Falcon Global Capital

Falcon Global Capital is taking aim at what it considers the misconception that the firm is struggling to garner interest after closing its bitcoin investment fund due to declining demand.

Such characterizations first emerged in a Bloomberg article that drew parallels between the fund closure and the decline in the price of bitcoin this year. Though the article suggested this development was perhaps negative for the company – which has often been portrayed as an investment fund, Falcon Global Capital believes it is simply moving to better capture already strong customer demand.

Speaking to CoinDesk, co-founder Brett Stapper stressed that while the fund has indeed been closed as reported, Falcon Global Capital did so actively and as a way to align its service with the needs of customers, most of whom aren’t interested in having third parties manage their bitcoin holdings.

Stapper suggested that the fund closure was part of a planned pivot that finds the one-year-old company shifting its efforts to prioritize its more popular consulting service, a shift that was approved in August and executed in November.

He further downplayed the significance of the fund, which had sought to allow customers to purchase up to $10m in bitcoin:

“In terms of our operations, [the fund closure] changes nothing. We’re talking about the same things with the same clients, the only difference is that instead of us being responsible for the transactions, they handle that on their own. We’re confident that there’s enough companies in the space right now to help with that.”

Stapper went on to suggest that Falcon Global Capital is in the midst of a period of growth, expanding to 10 employees while seeking to relocate its physical operations.

Understanding over investment

As for the 25 clients that had enrolled to participate in the bitcoin fund, Stapper said all but two have remained customers of the firm and went on to purchase bitcoin.

“Two of them did decide that they were no longer interested. The other ones did not, and now they hold their own bitcoin,” Stapper said.

The transition to consulting this kind of customer, though unexpected, is one of the benefits of operating as a startup, according to Stapper.

“We’re in the fortunate situation in that we’re operating with a startup mindset. When you see something that’s not working and you see something else that is working, you pivot and you focus on that,” he said. “That’s exactly what we did.”

Stapper also suggested that his clients want to better understand bitcoin before investing, estimating that 60%–70% of his clients aren’t considering a bitcoin investment at any time during the next year.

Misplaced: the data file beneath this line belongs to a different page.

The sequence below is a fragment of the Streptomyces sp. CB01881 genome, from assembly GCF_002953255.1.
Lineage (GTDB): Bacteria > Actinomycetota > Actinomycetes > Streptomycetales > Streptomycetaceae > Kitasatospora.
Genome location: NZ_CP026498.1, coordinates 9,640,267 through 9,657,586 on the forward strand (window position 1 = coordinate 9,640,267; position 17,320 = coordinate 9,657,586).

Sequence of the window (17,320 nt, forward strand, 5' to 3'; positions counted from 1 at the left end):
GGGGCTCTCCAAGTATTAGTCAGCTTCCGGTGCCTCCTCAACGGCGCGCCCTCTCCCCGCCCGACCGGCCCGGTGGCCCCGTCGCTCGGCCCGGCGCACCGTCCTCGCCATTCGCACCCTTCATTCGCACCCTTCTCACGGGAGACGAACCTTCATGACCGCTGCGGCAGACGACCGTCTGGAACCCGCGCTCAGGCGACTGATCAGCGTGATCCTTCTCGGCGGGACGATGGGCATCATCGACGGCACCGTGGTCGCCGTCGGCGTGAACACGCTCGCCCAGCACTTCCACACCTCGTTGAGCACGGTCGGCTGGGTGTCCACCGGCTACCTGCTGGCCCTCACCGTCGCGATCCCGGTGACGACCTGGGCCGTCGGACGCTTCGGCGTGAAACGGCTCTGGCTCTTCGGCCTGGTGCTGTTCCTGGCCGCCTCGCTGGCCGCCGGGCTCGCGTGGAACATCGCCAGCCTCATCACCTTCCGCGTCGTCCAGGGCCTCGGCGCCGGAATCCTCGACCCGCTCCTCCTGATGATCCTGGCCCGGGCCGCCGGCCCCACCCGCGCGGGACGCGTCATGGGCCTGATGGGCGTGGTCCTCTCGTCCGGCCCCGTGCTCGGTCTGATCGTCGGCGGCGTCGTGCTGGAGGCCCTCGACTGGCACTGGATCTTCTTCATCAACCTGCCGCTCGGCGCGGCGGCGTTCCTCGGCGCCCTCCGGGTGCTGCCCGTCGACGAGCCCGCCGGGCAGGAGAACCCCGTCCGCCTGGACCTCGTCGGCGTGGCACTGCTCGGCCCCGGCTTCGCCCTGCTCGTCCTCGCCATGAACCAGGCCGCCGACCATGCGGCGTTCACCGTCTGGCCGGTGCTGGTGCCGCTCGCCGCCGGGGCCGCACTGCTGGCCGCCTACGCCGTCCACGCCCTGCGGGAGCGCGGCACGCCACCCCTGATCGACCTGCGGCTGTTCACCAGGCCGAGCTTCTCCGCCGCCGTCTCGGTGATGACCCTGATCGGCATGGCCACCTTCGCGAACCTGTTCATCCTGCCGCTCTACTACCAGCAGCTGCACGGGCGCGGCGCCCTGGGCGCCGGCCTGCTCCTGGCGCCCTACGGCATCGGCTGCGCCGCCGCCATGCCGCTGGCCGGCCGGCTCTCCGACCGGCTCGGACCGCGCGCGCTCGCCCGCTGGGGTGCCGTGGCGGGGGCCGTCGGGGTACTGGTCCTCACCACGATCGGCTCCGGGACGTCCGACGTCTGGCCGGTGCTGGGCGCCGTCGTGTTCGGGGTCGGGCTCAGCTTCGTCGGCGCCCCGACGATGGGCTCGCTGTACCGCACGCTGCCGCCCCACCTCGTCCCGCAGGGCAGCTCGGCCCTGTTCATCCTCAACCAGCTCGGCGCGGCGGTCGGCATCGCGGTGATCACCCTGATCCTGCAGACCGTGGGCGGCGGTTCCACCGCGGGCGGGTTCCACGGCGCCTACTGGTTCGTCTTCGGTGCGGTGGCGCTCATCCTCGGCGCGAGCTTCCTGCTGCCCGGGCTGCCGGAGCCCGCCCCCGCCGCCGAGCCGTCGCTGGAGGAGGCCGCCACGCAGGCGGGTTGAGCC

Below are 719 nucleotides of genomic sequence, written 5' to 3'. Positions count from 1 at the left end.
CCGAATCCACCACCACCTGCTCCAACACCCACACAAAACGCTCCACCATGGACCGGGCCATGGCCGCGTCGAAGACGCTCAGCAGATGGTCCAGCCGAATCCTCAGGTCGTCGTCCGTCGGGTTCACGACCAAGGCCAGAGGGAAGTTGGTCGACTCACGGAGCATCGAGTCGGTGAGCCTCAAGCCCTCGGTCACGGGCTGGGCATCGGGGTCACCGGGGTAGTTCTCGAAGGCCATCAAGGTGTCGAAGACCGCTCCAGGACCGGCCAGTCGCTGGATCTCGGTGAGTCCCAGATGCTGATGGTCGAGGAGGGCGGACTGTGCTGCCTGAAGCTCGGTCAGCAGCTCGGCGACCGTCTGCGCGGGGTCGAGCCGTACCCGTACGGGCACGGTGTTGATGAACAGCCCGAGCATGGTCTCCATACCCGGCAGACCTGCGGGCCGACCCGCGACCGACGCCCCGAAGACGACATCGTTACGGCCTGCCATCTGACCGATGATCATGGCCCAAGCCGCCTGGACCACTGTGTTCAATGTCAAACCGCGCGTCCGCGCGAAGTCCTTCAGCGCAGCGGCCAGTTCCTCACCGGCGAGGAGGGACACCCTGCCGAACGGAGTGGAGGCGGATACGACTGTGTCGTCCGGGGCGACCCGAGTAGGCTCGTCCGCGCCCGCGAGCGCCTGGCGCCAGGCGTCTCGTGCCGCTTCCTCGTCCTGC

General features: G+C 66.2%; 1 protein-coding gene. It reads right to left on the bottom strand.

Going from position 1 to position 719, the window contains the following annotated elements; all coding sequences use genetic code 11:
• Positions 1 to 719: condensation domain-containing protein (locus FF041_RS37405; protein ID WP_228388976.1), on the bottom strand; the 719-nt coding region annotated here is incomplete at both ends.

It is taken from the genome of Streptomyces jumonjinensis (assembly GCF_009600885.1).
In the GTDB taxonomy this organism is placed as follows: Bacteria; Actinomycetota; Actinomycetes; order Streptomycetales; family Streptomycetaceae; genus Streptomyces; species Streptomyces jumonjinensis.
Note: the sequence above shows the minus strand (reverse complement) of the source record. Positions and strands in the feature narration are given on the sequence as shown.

A long-term model

Though bullish on the prospects of bitcoin based on his market observations, Stapper believes that managed bitcoin funds are unlikely to catch on with bitcoin consumers long-term.

“I think there’s still a market, I just think it’s going to become smaller and smaller as time goes on,” Stapper continued. “When you’re teaching somebody about bitcoin the first time and what it enables you to do, to maintain your own assets, maintain your own cash, it’s easy to explain to them. It defeats the purpose of bitcoin to have others manage your money.”

Stapper added that he believes the fund could have been compelling for another two-to-three years, but that this seemed short-sighted given the opportunities in the bitcoin space.

“We didn’t like the idea of having a business model with a short-term expiration date in one of the most exciting industries that exists,” he said. “That seemed like a bad decision for us.”

The comments are notable given the continued interest in bitcoin funds and investment management firms, with Binary Financial, Bitcoin Investment Trust and Pantera Capital all serving this market.

Institutions and governments

Looking ahead to 2015, Falcon Global Capital indicates it intends to focus on institutional and municipal clients. Stapper hinted that it is even working to help governments incorporate blockchain technology as a means to save money, though he did not provide further details.

Consulting will account for the firm’s revenue going forward, Stapper said, even as it looks to introduce a research product in the year ahead and continue its lobbying efforts.

“For every one customer we had, we had 10 more customers that were much more interested in hiring us to consult them on what they needed to know about bitcoin to make their position,” he explained.

As a result, Stapper is confident that interest in bitcoin will be enough to buoy this arm of his business, concluding:

“There’s enough demand for consulting, we’re seeing it everyday.”

Images via Falcon Global Capital

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